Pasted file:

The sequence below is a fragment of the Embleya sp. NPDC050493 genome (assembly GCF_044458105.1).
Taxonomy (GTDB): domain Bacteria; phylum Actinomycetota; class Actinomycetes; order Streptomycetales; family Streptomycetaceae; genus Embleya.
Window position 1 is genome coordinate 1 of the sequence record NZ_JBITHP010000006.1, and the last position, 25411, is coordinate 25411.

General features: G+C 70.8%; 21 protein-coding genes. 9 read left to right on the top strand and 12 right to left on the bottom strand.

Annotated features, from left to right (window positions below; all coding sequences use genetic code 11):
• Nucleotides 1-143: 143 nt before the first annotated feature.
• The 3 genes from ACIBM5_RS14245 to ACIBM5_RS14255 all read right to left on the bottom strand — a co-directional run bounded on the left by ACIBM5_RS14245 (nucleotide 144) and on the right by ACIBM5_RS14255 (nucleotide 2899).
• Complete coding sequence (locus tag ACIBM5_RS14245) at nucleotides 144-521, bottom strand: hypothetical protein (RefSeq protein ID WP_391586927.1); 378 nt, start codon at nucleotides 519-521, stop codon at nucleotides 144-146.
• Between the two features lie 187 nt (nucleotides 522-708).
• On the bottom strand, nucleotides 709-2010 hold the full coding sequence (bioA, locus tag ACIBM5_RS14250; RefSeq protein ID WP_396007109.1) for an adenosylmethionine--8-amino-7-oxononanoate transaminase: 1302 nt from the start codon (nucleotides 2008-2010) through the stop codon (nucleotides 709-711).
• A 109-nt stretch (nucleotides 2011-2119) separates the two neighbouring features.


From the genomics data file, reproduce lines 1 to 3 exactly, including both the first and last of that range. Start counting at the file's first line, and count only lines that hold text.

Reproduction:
The sequence below is a fragment of the Embleya sp. NPDC050493 genome (assembly GCF_044458105.1).
Taxonomy (GTDB): domain Bacteria; phylum Actinomycetota; class Actinomycetes; order Streptomycetales; family Streptomycetaceae; genus Embleya.
Window position 1 is genome coordinate 1 of the sequence record NZ_JBITHP010000006.1, and the last position, 25411, is coordinate 25411.